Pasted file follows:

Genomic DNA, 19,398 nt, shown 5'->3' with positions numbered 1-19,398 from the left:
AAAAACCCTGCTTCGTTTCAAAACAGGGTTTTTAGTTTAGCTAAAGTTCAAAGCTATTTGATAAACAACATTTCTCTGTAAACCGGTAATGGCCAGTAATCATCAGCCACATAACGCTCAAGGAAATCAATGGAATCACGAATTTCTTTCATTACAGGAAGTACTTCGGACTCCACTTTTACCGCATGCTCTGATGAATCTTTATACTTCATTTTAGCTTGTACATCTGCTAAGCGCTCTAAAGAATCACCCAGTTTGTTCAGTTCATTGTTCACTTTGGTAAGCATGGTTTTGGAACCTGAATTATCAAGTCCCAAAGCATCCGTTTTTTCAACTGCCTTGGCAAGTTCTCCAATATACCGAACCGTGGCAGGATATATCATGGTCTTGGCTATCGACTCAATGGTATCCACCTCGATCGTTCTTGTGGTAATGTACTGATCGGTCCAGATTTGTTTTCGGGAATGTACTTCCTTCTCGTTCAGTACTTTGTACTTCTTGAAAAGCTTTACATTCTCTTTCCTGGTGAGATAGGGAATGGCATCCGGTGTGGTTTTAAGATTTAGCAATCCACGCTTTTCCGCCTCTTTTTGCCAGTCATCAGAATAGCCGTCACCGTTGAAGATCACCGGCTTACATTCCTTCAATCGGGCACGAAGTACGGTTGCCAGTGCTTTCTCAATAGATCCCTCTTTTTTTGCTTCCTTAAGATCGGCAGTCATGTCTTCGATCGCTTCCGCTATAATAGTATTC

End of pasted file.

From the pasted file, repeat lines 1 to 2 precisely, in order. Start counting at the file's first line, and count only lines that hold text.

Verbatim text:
Genomic DNA, 19,398 nt, shown 5'->3' with positions numbered 1-19,398 from the left:
AAAAACCCTGCTTCGTTTCAAAACAGGGTTTTTAGTTTAGCTAAAGTTCAAAGCTATTTGATAAACAACATTTCTCTGTAAACCGGTAATGGCCAGTAATCATCAGCCACATAACGCTCAAGGAAATCAATGGAATCACGAATTTCTTTCATTACAGGAAGTACTTCGGACTCCACTTTTACCGCATGCTCTGATGAATCTTTATACTTCATTTTAGCTTGTACATCTGCTAAGCGCTCTAAAGAATCACCCAGTTTGTTCAGTTCATTGTTCACTTTGGTAAGCATGGTTTTGGAACCTGAATTATCAAGTCCCAAAGCATCCGTTTTTTCAACTGCCTTGGCAAGTTCTCCAATATACCGAACCGTGGCAGGATATATCATGGTCTTGGCTATCGACTCAATGGTATCCACCTCGATCGTTCTTGTGGTAATGTACTGATCGGTCCAGATTTGTTTTCGGGAATGTACTTCCTTCTCGTTCAGTACTTTGTACTTCTTGAAAAGCTTTACATTCTCTTTCCTGGTGAGATAGGGAATGGCATCCGGTGTGGTTTTAAGATTTAGCAATCCACGCTTTTCCGCCTCTTTTTGCCAGTCATCAGAATAGCCGTCACCGTTGAAGATCACCGGCTTACATTCCTTCAATCGGGCACGAAGTACGGTTGCCAGTGCTTTCTCAATAGATCCCTCTTTTTTTGCTTCCTTAAGATCGGCAGTCATGTCTTCGATCGCTTCCGCTATAATAGTATTC